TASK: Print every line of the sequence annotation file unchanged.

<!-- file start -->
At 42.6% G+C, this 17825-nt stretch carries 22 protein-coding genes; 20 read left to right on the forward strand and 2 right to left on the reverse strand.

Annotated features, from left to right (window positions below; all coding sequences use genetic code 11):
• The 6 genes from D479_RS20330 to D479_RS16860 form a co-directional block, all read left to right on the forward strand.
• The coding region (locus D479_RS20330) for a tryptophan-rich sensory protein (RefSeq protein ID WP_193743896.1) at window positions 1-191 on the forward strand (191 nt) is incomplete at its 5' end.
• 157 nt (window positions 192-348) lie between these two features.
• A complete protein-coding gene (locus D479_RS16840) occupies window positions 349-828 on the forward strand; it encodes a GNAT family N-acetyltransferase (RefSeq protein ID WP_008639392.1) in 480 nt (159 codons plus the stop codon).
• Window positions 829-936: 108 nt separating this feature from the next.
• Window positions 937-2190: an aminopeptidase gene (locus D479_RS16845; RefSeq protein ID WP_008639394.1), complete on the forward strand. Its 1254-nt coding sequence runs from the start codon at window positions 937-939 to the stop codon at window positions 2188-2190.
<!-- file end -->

At 42.6% G+C, this 17825-nt stretch carries 22 protein-coding genes; 20 read left to right on the forward strand and 2 right to left on the reverse strand.

Annotated features, from left to right (window positions below; all coding sequences use genetic code 11):
• The 6 genes from D479_RS20330 to D479_RS16860 form a co-directional block, all read left to right on the forward strand.
• The coding region (locus D479_RS20330) for a tryptophan-rich sensory protein (RefSeq protein ID WP_193743896.1) at window positions 1-191 on the forward strand (191 nt) is incomplete at its 5' end.
• 157 nt (window positions 192-348) lie between these two features.
• A complete protein-coding gene (locus D479_RS16840) occupies window positions 349-828 on the forward strand; it encodes a GNAT family N-acetyltransferase (RefSeq protein ID WP_008639392.1) in 480 nt (159 codons plus the stop codon).
• Window positions 829-936: 108 nt separating this feature from the next.
• Window positions 937-2190: an aminopeptidase gene (locus D479_RS16845; RefSeq protein ID WP_008639394.1), complete on the forward strand. Its 1254-nt coding sequence runs from the start codon at window positions 937-939 to the stop codon at window positions 2188-2190.